Officials traveling with Secretary of State Condoleezza Rice in the Middle East say a proposed $86-million U.S. aid package for security forces controlled by Palestinian Authority President Mahmoud Abbas includes no lethal military hardware or ammunition. Rice, on a whirlwind visit to the region, held talks with Mr. Abbas and Jordan's King Abdullah Sunday, and will meet the leaders of Israel, Egypt and Saudi Arabia Monday. VOA's David Gollust reports from Jerusalem.
Rice herself has expressed concern about the prospect that Palestinian moderates might some day be out-gunned by the forces of the militant Islamic Hamas movement.
But the Secretary and top aides insist the security aid package confirmed late last week would not exacerbate the intra-Palestinian conflict and includes no weapons or ammunition.
Hamas has bitterly complained about the plan and some members of Congress are apprehensive about what would be a major shift in U.S. aid policy toward the Palestinians.
But appearing alongside Abbas at a news conference in Ramallah, Rice said the aid would have human rights and other restrictions, and be phased in over time as part of a broader international effort to professionalize the Palestinian security services:
"Let me be very clear," said Condoleezza Rice. "It's not as if tomorrow there will be a U.S. contribution should the Congress approve it. Rather, this a train-and-equip program that will unfold over a period of time. I'm sure that President Abbas and his people will want to be attentive to the requirements of the plan, including attentive to concerns about human rights which are there in all of our train and equip programs around the world."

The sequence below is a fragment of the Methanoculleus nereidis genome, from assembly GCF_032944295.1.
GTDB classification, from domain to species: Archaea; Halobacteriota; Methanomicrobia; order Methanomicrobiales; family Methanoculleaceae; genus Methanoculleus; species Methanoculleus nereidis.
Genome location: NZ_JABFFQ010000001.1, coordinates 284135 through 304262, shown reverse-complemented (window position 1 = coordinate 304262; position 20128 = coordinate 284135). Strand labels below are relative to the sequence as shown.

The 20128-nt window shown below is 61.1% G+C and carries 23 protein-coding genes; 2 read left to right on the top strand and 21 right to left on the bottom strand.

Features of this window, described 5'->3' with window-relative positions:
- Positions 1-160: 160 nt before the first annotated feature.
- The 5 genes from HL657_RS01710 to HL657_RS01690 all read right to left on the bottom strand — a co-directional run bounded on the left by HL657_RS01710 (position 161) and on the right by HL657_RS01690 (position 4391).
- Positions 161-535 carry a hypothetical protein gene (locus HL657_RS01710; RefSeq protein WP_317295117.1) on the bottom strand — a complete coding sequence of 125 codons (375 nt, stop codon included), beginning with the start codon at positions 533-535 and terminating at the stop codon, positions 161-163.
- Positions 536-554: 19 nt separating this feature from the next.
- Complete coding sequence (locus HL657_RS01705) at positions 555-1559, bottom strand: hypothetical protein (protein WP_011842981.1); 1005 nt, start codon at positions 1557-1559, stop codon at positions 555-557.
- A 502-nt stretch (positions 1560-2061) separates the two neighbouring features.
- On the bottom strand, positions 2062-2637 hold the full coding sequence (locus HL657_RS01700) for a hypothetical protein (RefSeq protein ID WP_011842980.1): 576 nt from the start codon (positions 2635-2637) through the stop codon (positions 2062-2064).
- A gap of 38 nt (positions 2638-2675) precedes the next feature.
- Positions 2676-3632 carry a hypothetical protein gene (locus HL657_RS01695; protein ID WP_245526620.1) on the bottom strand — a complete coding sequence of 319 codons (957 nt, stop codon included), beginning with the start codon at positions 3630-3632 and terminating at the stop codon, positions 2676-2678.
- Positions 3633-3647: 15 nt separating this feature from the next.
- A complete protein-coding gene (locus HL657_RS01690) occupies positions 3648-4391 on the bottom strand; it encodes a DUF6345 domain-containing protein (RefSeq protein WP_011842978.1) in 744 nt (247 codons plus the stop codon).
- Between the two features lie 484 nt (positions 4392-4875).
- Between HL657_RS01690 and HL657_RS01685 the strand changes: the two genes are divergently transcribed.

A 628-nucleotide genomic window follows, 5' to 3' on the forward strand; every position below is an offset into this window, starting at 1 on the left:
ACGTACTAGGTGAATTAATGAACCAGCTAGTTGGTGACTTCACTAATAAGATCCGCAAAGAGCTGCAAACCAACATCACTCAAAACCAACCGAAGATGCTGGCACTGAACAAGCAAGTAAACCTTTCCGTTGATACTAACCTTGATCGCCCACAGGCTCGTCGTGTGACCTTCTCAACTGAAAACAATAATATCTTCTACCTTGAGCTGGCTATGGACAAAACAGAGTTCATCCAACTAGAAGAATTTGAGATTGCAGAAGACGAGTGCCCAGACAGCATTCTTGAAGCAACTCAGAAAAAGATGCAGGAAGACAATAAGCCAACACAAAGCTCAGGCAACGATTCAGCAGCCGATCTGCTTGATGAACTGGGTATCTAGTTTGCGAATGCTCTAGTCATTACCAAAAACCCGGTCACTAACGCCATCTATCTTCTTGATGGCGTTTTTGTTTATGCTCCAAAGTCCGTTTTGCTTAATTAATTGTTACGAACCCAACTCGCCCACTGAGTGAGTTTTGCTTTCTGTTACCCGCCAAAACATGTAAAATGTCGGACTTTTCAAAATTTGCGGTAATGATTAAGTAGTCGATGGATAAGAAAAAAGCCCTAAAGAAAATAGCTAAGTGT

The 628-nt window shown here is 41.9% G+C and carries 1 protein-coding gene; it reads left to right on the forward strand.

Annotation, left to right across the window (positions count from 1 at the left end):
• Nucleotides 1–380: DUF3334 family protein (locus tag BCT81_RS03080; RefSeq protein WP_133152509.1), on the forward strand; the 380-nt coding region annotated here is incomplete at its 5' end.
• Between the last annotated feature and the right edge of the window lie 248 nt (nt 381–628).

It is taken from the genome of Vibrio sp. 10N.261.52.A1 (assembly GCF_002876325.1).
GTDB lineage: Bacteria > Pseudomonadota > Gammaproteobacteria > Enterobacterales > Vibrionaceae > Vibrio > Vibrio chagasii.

Rice is on a self-described listening tour aimed at finding ways to accelerate implementation of the 2003 international road map to an Israeli-Palestinian peace accord. Progress has been stalled - most recently by the confrontation between Mr. Abbas and Hamas, which controls the Palestinian cabinet and has refused to accept international terms for talks with Israel.
Rice has said she is carrying no new U.S. plan or proposal to restore peace momentum. But at their news conference, Mr. Abbas made clear he opposes an idea raised by some Israeli officials for setting up an interim Palestinian state in areas his administration now controls.
"We have also noted to Minister Rice our refusal to any temporary or transitional solutions, including a state with temporary borders because we do not believe it to be a realistic choice that can be built upon," said Mahmoud Abbas. "We have also emphasized the importance of active and continuous mobilization by the various regional and international parties to put an end to the conflict."
Rice held a late-Sunday dinner meeting near Amman with Jordan's King Abdullah, who dispatched a Jordanian military helicopter to pick up the Secretary from a landing pad on the grounds of the Israeli parliament, the Knesset.
She begins a hectic day of travel Monday morning with a meeting here with Israeli Prime Minister Ehud Olmert. She flies to the historic Egyptian city of Luxor on the Nile River to meet Egyptian President Hosni Mubarak. And late Monday she is to hold a dinner meeting in Riyadh with Saudi Arabia's King Abdullah.